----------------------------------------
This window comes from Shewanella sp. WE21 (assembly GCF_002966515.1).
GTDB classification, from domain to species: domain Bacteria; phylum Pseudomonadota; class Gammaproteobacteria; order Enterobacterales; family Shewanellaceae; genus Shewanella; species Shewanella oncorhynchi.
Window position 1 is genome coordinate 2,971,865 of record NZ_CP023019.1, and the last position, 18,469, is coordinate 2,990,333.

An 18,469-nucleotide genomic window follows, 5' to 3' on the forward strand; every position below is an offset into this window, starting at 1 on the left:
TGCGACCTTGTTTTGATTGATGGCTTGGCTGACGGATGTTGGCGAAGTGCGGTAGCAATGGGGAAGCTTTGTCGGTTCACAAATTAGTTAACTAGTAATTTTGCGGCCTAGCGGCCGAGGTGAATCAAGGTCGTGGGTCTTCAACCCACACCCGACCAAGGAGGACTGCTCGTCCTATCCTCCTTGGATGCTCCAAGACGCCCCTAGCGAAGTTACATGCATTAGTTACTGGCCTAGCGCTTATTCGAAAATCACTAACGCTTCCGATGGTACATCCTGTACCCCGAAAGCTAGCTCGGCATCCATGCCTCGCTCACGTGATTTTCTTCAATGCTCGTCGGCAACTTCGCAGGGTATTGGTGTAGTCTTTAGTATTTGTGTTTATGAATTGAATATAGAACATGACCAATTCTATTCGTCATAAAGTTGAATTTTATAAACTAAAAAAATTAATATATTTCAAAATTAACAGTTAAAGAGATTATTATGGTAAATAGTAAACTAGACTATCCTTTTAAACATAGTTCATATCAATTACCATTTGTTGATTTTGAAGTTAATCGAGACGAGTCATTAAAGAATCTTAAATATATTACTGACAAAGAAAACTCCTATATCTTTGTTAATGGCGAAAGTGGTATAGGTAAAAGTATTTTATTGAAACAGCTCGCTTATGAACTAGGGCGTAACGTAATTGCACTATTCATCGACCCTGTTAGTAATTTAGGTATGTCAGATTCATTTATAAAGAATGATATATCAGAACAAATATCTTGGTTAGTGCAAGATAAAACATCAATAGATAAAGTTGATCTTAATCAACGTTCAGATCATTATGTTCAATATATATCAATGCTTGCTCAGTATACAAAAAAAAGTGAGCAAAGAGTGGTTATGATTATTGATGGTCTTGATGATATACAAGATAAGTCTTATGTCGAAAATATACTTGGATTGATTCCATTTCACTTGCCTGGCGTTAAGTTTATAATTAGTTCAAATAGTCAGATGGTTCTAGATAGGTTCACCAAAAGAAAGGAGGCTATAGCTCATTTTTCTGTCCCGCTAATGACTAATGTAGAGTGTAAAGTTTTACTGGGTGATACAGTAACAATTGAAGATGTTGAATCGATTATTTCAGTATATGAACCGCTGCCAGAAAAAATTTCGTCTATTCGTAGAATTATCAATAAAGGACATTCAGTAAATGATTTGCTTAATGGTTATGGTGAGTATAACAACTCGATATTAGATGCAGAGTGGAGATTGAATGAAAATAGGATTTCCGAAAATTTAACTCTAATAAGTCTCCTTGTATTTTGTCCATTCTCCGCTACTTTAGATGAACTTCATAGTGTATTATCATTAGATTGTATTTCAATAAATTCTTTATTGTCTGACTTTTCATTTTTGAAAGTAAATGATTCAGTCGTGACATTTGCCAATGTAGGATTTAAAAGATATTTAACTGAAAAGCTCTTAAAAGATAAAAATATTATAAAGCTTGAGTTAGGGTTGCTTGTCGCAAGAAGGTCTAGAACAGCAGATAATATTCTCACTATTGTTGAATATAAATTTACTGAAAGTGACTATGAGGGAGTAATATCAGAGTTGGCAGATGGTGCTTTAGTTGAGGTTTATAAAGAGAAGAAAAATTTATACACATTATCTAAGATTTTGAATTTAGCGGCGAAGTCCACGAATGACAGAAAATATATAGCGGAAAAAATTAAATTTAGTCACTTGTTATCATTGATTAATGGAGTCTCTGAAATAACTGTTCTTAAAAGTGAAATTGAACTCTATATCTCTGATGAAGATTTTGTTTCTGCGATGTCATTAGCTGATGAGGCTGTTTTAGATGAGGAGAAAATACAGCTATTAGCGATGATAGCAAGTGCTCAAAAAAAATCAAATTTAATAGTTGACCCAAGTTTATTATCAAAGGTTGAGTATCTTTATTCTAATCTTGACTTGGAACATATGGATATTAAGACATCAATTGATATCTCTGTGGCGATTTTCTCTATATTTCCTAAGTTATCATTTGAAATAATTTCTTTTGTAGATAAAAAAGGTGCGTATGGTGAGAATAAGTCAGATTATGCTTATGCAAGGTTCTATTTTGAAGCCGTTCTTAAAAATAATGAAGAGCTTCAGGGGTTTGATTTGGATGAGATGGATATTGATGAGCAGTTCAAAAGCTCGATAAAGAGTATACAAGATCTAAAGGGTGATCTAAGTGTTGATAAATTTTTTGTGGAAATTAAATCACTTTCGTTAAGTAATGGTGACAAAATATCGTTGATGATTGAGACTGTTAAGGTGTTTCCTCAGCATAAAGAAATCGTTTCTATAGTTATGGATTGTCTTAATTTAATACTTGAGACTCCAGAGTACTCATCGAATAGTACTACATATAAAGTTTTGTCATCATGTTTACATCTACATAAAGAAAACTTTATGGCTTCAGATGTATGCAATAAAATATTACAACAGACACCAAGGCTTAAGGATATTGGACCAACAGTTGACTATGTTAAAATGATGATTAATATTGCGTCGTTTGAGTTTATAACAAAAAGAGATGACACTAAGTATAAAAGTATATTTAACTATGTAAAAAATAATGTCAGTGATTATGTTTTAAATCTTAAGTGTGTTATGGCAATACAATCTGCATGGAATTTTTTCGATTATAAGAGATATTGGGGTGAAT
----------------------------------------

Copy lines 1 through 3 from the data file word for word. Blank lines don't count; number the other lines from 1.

This window comes from Shewanella sp. WE21 (assembly GCF_002966515.1).
GTDB classification, from domain to species: domain Bacteria; phylum Pseudomonadota; class Gammaproteobacteria; order Enterobacterales; family Shewanellaceae; genus Shewanella; species Shewanella oncorhynchi.
Window position 1 is genome coordinate 2,971,865 of record NZ_CP023019.1, and the last position, 18,469, is coordinate 2,990,333.